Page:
I joked with E the other day that the only thing I gained from not drinking is more emotions. I laughed at my own joke until I realized I’ve always been over emotional, drinking or not. It

Not losing friends is great, and I can sort of deal with my bank account and weight numbers staying the same. However, I’d still thought I would feel some universal shift when I removed alcohol from my daily life. I envisioned my internal and external selves would morph and this entire project would have a definition of purpose, something I could point to and say, “Yes, that’s why I did this.”

That really hasn’t happen, at least not yet. I not even 100 days into my sobriety and it’s going to take time before I can dig up the rawness. Those deeper reasons are why I am committed to this year-long goal and I know it’s going to take longer than two months to unearth the things I needed to in sobriety. There is still time for that magic to occur, and I had hope that these smaller things like better nights sleep and a calmer life would prove I am on the right path. I do believe it will come and someday I’ll understand the true importance of following my gut into sobriety.

Still, I wish I could just lose five damn pounds.

Worst part of being sober this week: I went to a meeting for storytellers and someone had a bottle of wine. I didn’t know most of the people and felt slightly like a fraud in front of this group. I wanted to grab the bottle, down it and pretend like I belong. It’s harder to fake it without booze.

Best part of being sober: This isn’t so much a sober thing as an in-your-30s thing, but O M G is it awesome to go home on a Friday night, put on an adult-sized onsie and watch a movie. I remember once in college I stayed home on a Friday to watch “Gone With the Wind.” I felt like such a loser and thanked the high heavens when a friend called and asked to meet up for a drink. Only lame people stay in on Friday nights, I thought at age 22. At 32, I thank the high heavens that I am now a lame person.

*Note: This is almost always my partner trying to be very quiet not to wake me as he goes to bed. I may be a light sleeper. Or he may be a burglar. Jury is still out.

**Note: Also, I couldn’t find a real appropriate photo for this post, so enjoy this colorful one from last year’s Pride Parade.

A fresh start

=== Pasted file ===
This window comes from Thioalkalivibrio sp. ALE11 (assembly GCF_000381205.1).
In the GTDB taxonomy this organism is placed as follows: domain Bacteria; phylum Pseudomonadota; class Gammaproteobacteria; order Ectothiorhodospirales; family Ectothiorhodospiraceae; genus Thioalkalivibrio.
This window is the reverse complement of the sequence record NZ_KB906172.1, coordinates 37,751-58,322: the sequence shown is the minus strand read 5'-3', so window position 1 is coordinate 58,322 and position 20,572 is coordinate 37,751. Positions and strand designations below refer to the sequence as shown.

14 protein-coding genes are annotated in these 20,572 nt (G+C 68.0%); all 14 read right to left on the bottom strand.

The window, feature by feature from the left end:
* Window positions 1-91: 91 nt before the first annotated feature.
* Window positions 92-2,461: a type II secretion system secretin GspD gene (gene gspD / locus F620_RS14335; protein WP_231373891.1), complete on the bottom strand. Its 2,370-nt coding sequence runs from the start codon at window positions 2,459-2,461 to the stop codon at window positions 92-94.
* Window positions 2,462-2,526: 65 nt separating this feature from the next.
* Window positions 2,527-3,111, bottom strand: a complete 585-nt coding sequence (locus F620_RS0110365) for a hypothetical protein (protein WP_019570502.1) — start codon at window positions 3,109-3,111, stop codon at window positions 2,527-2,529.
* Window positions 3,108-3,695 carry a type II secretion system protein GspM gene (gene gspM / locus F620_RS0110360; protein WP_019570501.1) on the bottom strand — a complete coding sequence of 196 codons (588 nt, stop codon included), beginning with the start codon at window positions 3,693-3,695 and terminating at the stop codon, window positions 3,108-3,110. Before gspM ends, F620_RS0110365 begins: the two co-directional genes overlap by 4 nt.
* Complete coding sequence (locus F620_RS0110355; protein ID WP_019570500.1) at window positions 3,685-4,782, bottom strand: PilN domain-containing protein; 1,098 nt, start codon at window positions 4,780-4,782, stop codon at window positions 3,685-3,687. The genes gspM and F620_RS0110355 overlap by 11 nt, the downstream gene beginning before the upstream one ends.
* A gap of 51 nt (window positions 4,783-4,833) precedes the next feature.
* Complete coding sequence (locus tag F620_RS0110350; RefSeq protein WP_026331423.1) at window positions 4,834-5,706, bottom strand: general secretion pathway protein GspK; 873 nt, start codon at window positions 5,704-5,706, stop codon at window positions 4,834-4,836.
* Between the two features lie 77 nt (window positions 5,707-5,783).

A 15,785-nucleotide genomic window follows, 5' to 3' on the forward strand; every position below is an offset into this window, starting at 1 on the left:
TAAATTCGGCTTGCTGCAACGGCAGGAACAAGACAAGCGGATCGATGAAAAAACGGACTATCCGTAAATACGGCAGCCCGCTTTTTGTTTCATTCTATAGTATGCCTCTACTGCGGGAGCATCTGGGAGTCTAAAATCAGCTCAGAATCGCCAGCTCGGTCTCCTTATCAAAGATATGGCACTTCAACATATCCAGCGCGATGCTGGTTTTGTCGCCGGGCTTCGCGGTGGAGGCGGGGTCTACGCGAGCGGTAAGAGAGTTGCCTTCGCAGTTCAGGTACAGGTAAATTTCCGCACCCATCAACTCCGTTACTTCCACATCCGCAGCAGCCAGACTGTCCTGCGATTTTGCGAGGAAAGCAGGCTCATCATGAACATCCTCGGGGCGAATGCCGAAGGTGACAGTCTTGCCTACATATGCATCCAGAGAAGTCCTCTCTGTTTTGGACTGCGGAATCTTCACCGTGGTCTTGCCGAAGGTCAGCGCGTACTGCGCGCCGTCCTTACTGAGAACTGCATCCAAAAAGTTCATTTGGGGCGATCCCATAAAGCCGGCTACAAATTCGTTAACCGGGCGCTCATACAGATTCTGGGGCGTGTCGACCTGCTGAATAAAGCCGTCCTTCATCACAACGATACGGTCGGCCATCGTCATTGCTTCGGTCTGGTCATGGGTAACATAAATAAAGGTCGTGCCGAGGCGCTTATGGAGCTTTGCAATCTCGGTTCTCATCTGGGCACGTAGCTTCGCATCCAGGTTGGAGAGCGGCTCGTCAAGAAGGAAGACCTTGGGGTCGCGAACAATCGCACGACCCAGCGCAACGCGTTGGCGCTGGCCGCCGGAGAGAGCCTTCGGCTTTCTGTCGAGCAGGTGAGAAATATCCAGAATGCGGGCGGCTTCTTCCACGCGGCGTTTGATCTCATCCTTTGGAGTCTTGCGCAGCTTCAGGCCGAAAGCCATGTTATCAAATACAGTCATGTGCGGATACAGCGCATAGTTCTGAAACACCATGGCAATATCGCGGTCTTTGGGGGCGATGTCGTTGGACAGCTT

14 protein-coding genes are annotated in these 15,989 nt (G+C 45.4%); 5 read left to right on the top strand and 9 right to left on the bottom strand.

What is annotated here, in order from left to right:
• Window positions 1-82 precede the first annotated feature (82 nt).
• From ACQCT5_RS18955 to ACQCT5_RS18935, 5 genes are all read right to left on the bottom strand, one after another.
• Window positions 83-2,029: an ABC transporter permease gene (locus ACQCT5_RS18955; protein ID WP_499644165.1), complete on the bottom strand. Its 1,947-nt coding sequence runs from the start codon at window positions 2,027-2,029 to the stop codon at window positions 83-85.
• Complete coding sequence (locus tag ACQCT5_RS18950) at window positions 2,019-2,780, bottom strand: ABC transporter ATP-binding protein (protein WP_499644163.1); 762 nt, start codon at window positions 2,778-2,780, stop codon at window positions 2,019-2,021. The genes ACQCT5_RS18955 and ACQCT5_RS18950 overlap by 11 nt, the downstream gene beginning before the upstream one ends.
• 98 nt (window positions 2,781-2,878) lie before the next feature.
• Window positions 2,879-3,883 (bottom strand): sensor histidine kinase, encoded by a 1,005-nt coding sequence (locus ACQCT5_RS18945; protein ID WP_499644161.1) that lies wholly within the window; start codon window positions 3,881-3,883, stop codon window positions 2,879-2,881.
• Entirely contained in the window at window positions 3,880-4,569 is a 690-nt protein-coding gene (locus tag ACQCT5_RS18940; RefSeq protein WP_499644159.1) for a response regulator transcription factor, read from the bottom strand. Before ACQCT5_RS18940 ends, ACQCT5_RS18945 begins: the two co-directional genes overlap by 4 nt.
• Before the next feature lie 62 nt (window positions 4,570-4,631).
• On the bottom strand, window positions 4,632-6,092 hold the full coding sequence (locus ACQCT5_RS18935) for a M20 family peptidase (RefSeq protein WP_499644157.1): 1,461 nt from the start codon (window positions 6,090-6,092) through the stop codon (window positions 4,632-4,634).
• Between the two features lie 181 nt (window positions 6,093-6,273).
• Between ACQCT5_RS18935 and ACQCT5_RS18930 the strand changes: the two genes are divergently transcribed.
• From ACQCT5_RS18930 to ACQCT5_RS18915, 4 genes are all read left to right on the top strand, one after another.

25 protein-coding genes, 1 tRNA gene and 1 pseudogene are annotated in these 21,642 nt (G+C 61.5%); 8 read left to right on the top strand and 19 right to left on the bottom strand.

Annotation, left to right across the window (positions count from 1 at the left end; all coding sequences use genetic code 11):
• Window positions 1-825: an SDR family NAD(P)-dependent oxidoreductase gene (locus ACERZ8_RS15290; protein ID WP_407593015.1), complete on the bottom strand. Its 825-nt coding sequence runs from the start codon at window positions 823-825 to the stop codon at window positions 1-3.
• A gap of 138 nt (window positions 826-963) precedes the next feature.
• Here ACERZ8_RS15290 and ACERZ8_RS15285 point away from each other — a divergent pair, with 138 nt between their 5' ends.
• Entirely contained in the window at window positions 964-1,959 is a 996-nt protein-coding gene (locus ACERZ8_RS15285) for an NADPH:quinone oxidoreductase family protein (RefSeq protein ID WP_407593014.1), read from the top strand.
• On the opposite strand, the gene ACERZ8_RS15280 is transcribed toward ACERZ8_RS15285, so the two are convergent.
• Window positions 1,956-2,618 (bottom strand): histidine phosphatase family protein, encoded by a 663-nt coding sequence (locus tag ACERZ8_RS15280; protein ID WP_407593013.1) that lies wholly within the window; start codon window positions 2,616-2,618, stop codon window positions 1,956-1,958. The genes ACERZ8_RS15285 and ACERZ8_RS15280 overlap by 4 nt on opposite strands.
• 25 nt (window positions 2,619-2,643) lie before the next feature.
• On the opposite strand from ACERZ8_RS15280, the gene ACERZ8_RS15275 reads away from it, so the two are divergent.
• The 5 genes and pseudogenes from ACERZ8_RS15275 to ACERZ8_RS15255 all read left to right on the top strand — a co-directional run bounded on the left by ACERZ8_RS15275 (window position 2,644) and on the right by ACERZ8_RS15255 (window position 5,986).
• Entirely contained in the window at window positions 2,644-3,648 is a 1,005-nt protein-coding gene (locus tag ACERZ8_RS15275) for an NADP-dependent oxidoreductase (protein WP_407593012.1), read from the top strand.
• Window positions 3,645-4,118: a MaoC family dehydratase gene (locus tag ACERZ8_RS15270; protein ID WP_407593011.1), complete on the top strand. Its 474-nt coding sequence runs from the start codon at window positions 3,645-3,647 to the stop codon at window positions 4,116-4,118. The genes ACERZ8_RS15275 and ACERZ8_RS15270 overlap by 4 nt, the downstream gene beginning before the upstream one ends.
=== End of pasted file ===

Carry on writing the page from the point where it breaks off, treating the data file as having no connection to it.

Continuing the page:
New years don’t erase problems. The divorce isn’t rescinded, the bank account suddenly full, broken promises mended, the sick healthy. All the things that made our hearts heavy on December 31 are still present January 1, and yet there is something giddy in the flipping of the calendar. Even if for a day, we all have hope that this year could bring us to happy.

We are just two days into 2017 and I am bursting with hope looking at the 12 months ahead.

The year started in a cabin in northern Wisconsin with a group of people that I know I can count on. We spent our days hiking through the woods, gawking at the towering pine trees and red woods glazed in day-old snow. At night, we stuffed our bellies while enjoying each other’s company. Alcohol cravings did come, but they were never the focus of my attention (It helped that the majority of our group didn’t drink). Instead, my heart felt so calm and full I nearly cried. It was the perfect end to the holidays and the most ideal start to the new year.

Today E and I ran errands and cleaned our home. We worked for hours undoing the holiday season and removing dust and dirt left in 2016. No drunk feels as good as knowing that my sheets are clean and my refrigerator is full.

Later on I went for a run on the Lake Shore Path, the longest I’d ran in months. Despite being out of shape, my legs were like a dog let loose in a park – they wanted to go much faster than the rest of me could keep up. The run wasn’t without pain, but it brought upon a deserving tiredness, one in which you want to wrap around your shoulders and take a nap.

The last few days have felt like a fresh start. Nothing has changed in my foundation – I still eat sugar and worry about not being a good friend – but I have more faith in those small moments. Mopping the floor, watching the lake crash into the beach, eating a friend’s freshly made scrambled eggs. These are not the resolutions touted in marketing ads and Pinterest boards, but they’ve all calmed my heart. They remind me that my happiness can’t be found in book deals, scripted social media posts, marathons ran at sub-4 pace. Joy, real joy, is found when you start believing that, although is life is not perfect and shame and guilt will always be snickering in the corner, all you have is all you need. I won’t tell you that I am there now, but I feel myself moving closer to that point. I may not reach it this year, but each day presents a new opportunity to move a bit closer.